HOUSTON - Going back to school, your child is required by the state to have up-to-date vaccines.
At the same time, the government also allows you to opt out for reasons of conscience, but experts at Baylor College of Medicine and Texas Children’s Hospital say unless your child has a medical reason to avoid vaccines, it's a bad idea.
“The big worry that I have about so many children not getting vaccinated in Texas is we're going to see a return of serious and sometimes even deadly childhood infectious diseases and the one I worry about happening first is measles. Measles is one of the great killers of children in the world,” Dr. Peter Hotez said.
According to Hotez, the most vulnerable children aren't even school age yet but can still be exposed to the illness.
“If there is an outbreak in one of the schools, the ones that are really at risk are the siblings [at home], the babies that are under 1 year of age,” Hotez said.
He said babies under 1-year-old could die from illnesses like measles.
“So we're in a very dangerous situation where we can start seeing measles outbreaks at any time,” he warned.
With Texas ranking among states with the lowest vaccination rates, it's clear there's a growing distrust among the public. The skepticism about vaccines tends to go hand in hand with the rise in autism, many people claiming there's a correlation between Autism and vaccines. That theory has actually been proven false in scientific studies.
“We've learned so much now about what autism really is and how it begins prenatally, well before kids are ever vaccinated,” he said.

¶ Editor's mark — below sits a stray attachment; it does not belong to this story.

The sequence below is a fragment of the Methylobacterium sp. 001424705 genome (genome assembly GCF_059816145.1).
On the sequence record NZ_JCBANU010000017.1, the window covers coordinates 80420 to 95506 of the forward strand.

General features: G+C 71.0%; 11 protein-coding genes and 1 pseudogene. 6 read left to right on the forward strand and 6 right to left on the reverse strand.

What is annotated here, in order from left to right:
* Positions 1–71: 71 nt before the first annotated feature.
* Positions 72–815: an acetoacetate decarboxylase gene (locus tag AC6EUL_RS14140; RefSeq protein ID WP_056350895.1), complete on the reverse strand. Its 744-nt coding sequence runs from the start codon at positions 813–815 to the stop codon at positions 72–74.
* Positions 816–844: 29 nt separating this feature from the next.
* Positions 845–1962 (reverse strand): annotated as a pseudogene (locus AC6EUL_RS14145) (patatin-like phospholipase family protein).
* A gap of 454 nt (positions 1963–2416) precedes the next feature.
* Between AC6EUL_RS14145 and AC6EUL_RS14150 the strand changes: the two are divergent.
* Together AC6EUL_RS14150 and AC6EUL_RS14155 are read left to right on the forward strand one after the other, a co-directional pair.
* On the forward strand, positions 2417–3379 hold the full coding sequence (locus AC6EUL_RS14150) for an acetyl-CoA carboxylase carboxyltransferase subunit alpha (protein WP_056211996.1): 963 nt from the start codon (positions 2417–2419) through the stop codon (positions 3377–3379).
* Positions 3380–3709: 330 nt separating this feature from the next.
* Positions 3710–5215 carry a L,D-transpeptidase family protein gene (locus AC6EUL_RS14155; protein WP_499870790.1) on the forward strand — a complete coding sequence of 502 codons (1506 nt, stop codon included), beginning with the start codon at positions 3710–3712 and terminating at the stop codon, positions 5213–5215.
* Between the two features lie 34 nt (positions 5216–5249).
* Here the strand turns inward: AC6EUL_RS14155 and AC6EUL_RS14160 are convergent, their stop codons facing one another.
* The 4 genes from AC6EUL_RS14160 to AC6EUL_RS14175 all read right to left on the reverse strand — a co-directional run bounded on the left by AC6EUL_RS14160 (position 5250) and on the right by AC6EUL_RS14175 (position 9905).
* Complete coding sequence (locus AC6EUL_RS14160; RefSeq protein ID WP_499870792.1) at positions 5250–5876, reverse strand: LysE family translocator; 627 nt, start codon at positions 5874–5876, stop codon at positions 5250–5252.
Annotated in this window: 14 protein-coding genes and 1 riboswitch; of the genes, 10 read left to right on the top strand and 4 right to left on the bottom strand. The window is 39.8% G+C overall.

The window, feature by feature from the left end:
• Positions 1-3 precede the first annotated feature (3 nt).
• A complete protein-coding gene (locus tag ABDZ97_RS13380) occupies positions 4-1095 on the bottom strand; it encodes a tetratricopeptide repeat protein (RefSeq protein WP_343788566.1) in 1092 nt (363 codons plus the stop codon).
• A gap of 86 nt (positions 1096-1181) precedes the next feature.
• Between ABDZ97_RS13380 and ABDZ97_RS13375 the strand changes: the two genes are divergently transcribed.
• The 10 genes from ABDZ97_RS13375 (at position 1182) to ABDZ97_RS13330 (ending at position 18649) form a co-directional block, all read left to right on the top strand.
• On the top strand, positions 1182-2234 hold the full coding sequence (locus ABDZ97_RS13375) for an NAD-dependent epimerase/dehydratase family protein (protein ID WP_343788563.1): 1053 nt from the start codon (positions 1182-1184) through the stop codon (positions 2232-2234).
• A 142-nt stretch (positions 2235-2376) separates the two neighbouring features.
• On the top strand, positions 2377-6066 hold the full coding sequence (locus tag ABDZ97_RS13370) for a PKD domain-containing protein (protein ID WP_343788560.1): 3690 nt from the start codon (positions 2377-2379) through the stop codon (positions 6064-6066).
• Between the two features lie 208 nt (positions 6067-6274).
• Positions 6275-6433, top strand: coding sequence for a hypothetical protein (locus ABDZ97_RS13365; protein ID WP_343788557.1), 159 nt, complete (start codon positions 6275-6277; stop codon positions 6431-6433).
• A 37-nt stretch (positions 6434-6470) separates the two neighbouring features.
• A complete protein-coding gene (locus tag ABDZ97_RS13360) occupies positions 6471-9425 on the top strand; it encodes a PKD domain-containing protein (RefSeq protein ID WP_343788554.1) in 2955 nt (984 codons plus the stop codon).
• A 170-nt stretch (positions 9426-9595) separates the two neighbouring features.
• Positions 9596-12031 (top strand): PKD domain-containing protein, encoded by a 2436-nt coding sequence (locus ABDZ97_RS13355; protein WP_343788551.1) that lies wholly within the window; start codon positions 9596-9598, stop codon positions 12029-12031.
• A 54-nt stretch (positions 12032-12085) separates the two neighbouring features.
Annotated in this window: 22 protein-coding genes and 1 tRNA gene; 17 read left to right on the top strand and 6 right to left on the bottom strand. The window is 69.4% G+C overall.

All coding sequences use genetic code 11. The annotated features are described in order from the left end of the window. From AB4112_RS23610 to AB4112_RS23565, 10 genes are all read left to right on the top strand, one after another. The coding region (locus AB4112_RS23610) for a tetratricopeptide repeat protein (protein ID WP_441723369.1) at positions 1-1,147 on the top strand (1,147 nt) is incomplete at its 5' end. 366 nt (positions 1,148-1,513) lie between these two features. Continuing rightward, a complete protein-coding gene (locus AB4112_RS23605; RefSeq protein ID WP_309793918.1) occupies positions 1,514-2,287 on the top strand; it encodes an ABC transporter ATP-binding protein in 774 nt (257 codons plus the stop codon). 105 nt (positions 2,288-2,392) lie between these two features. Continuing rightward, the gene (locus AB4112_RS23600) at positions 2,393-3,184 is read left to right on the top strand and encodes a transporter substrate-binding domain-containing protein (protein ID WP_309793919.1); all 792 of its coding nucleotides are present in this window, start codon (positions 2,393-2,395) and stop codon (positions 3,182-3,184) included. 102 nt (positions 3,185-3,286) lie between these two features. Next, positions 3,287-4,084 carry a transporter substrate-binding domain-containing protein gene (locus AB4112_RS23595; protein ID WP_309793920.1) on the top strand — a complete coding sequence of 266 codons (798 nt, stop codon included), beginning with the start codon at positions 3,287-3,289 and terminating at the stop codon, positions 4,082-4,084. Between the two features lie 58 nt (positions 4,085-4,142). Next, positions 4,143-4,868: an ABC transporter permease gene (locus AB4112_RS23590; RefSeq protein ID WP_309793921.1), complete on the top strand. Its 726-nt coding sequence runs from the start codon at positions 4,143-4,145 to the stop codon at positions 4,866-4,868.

Autism happens to connect two of the things he's most passionate about, his work as a scientist and as a dad. His daughter, Rachel, has autism and he's never been more dedicated to spreading this message:
“Just like a child has a right to be, if they're in a car, to be in a car seat or a safety belt. They have a fundamental right to be protected against deadly diseases by being vaccinated. It's not a choice, it's a requirement as a parent,” Hotez said.
Hotez emphasized that vaccination coverage up to 90 to 95 percent of a population (in this case, children entering kindergarten) is needed to protect children from highly infectious diseases. Hotez cites the 2014-2015 outbreak in Anaheim, California, saying that it was associated with low vaccination coverage and that it led to a ban on nonmedical exemptions in the state.
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